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Latitudinal Variations of the Convective Source and Propagation Condition of Inertio-Gravity Waves in the Tropics

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  • 1 Department of Atmospheric Sciences, Yonsei University, Seoul, South Korea
  • | 2 Remote Sensing Systems, Santa Rosa, California
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Abstract

Latitudinal variations of the convective source and vertical propagation condition of inertio-gravity waves (IGWs) in the tropical region (30°S–30°N) are examined using high-resolution Global Cloud Imagery (GCI) and 6-hourly NCEP–NCAR reanalysis data, respectively, for 1 yr (March 1985–February 1986). The convective source is estimated by calculating the deep convective heating (DCH) rate using the brightness temperature of the GCI data. The latitudinal variation of DCH is found to be significant throughout the year. The ratio of the maximum to minimum values of DCH in the annual mean is 3.2 and it is much larger in the JuneAugust (JJA) and December–February (DJF) means. Spectral analyses show that DCH has a dominant period of 1 day, a zonal wavelength of about 1600 km, and a Gaussian-type phase-speed spectrum with a peak at the zero phase speed.

The vertical propagation condition of IGWs is determined, in the zonal wavenumber and frequency domain, by two factors: (i) latitude, which determines the Coriolis parameter, and (ii) the basic-state wind structure in the target height range of wave propagation. It was found that the basic-state wind significantly influences the wave propagation condition in the lower stratosphere between 150 and 30 hPa, and accordingly a large portion of the source spectrum is filtered out. This is prominent not only in the latitudes higher than 15° where strong negative shear exists, but also near the equator where strong positive shear associated with the westerly phase of the quasi-biennial oscillation (QBO) filters out large portions of the low-frequency components of the convective source. There is no simple relationship between the ground-based frequency and latitude; lower latitudes are not always favorable for low-frequency IGWs to be observed in the stratosphere. The basic-state wind in the Tropics, which has seasonal, annual, and interannual variations, plays a major role not only in determining the wave propagation condition in the stratosphere but also in producing convective sources in the troposphere.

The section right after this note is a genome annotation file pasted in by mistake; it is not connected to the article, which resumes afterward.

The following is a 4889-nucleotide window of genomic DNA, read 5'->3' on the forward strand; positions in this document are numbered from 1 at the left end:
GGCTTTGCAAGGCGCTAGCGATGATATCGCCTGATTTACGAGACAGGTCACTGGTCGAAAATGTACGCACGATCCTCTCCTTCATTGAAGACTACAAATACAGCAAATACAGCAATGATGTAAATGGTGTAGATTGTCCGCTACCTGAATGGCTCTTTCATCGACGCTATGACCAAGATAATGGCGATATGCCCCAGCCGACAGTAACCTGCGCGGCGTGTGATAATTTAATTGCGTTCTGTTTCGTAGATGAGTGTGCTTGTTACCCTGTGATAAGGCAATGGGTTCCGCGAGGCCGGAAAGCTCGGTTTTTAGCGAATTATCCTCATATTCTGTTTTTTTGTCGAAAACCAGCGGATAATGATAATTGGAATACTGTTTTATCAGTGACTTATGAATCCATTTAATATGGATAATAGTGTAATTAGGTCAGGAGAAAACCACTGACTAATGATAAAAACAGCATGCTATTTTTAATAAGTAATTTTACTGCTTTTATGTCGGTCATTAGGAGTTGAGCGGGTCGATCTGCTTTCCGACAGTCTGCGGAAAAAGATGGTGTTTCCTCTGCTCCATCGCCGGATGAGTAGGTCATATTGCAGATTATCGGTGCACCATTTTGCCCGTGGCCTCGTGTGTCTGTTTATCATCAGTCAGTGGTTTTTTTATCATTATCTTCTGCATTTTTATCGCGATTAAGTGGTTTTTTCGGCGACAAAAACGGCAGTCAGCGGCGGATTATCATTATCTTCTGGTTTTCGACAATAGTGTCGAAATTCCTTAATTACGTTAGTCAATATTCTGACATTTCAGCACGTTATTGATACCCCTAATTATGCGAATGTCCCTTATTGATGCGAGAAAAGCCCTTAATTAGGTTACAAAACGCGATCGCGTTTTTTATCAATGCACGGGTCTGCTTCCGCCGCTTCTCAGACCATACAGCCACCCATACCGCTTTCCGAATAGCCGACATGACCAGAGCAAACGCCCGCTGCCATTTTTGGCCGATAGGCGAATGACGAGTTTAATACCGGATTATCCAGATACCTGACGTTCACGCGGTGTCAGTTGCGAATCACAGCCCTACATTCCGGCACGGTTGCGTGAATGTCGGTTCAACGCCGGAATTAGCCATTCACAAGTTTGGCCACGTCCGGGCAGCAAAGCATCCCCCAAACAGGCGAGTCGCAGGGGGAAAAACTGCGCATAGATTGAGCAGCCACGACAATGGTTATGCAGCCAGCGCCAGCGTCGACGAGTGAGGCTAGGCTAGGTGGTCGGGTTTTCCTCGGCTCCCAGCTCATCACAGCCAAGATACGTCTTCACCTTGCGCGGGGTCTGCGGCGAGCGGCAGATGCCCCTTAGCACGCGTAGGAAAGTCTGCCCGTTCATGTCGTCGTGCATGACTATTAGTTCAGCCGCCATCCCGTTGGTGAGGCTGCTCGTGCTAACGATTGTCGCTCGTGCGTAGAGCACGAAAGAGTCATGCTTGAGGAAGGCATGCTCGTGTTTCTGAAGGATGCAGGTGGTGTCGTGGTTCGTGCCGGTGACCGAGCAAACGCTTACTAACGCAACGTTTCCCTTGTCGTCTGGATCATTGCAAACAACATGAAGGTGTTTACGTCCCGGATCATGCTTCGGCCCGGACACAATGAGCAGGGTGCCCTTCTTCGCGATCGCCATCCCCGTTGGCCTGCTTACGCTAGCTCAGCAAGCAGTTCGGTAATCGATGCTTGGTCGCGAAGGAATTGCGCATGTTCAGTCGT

Corresponding author address: Prof. Hye-Yeong Chun, Department of Atmospheric Sciences, Yonsei University, Shinchon-dong, Seodaemun-ku, Seoul 120-749, South Korea. Email: chy@atmos.yonsei.ac.kr

Abstract

Latitudinal variations of the convective source and vertical propagation condition of inertio-gravity waves (IGWs) in the tropical region (30°S–30°N) are examined using high-resolution Global Cloud Imagery (GCI) and 6-hourly NCEP–NCAR reanalysis data, respectively, for 1 yr (March 1985–February 1986). The convective source is estimated by calculating the deep convective heating (DCH) rate using the brightness temperature of the GCI data. The latitudinal variation of DCH is found to be significant throughout the year. The ratio of the maximum to minimum values of DCH in the annual mean is 3.2 and it is much larger in the JuneAugust (JJA) and December–February (DJF) means. Spectral analyses show that DCH has a dominant period of 1 day, a zonal wavelength of about 1600 km, and a Gaussian-type phase-speed spectrum with a peak at the zero phase speed.

The vertical propagation condition of IGWs is determined, in the zonal wavenumber and frequency domain, by two factors: (i) latitude, which determines the Coriolis parameter, and (ii) the basic-state wind structure in the target height range of wave propagation. It was found that the basic-state wind significantly influences the wave propagation condition in the lower stratosphere between 150 and 30 hPa, and accordingly a large portion of the source spectrum is filtered out. This is prominent not only in the latitudes higher than 15° where strong negative shear exists, but also near the equator where strong positive shear associated with the westerly phase of the quasi-biennial oscillation (QBO) filters out large portions of the low-frequency components of the convective source. There is no simple relationship between the ground-based frequency and latitude; lower latitudes are not always favorable for low-frequency IGWs to be observed in the stratosphere. The basic-state wind in the Tropics, which has seasonal, annual, and interannual variations, plays a major role not only in determining the wave propagation condition in the stratosphere but also in producing convective sources in the troposphere.

Corresponding author address: Prof. Hye-Yeong Chun, Department of Atmospheric Sciences, Yonsei University, Shinchon-dong, Seodaemun-ku, Seoul 120-749, South Korea. Email: chy@atmos.yonsei.ac.kr

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